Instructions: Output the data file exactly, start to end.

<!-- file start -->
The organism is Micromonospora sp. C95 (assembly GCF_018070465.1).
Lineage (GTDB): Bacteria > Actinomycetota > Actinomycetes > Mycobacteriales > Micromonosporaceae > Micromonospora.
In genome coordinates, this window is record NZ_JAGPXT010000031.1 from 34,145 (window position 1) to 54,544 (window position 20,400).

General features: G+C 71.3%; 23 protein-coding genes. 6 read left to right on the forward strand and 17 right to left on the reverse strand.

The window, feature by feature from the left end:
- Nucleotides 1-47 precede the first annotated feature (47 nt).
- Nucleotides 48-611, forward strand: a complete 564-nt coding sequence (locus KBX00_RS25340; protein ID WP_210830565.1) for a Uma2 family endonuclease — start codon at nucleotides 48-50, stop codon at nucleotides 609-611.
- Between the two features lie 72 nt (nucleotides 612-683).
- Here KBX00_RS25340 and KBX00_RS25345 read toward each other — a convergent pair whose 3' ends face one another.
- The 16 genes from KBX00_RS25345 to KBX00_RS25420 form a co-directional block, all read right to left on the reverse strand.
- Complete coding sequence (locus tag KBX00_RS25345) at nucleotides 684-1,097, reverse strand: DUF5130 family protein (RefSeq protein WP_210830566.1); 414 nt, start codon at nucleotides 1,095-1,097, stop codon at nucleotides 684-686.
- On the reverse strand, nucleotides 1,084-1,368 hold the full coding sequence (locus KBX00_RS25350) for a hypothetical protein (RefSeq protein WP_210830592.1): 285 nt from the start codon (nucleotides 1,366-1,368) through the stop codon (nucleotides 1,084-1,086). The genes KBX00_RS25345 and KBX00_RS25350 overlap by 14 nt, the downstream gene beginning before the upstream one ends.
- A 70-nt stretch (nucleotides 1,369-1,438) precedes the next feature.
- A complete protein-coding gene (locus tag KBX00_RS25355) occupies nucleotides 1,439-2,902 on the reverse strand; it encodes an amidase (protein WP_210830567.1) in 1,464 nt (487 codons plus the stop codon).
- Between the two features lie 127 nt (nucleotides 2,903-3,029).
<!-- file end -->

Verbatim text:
The organism is Micromonospora sp. C95 (assembly GCF_018070465.1).
Lineage (GTDB): Bacteria > Actinomycetota > Actinomycetes > Mycobacteriales > Micromonosporaceae > Micromonospora.
In genome coordinates, this window is record NZ_JAGPXT010000031.1 from 34,145 (window position 1) to 54,544 (window position 20,400).

General features: G+C 71.3%; 23 protein-coding genes. 6 read left to right on the forward strand and 17 right to left on the reverse strand.

The window, feature by feature from the left end:
- Nucleotides 1-47 precede the first annotated feature (47 nt).
- Nucleotides 48-611, forward strand: a complete 564-nt coding sequence (locus KBX00_RS25340; protein ID WP_210830565.1) for a Uma2 family endonuclease — start codon at nucleotides 48-50, stop codon at nucleotides 609-611.
- Between the two features lie 72 nt (nucleotides 612-683).
- Here KBX00_RS25340 and KBX00_RS25345 read toward each other — a convergent pair whose 3' ends face one another.
- The 16 genes from KBX00_RS25345 to KBX00_RS25420 form a co-directional block, all read right to left on the reverse strand.
- Complete coding sequence (locus tag KBX00_RS25345) at nucleotides 684-1,097, reverse strand: DUF5130 family protein (RefSeq protein WP_210830566.1); 414 nt, start codon at nucleotides 1,095-1,097, stop codon at nucleotides 684-686.
- On the reverse strand, nucleotides 1,084-1,368 hold the full coding sequence (locus KBX00_RS25350) for a hypothetical protein (RefSeq protein WP_210830592.1): 285 nt from the start codon (nucleotides 1,366-1,368) through the stop codon (nucleotides 1,084-1,086). The genes KBX00_RS25345 and KBX00_RS25350 overlap by 14 nt, the downstream gene beginning before the upstream one ends.
- A 70-nt stretch (nucleotides 1,369-1,438) precedes the next feature.
- A complete protein-coding gene (locus tag KBX00_RS25355) occupies nucleotides 1,439-2,902 on the reverse strand; it encodes an amidase (protein WP_210830567.1) in 1,464 nt (487 codons plus the stop codon).
- Between the two features lie 127 nt (nucleotides 2,903-3,029).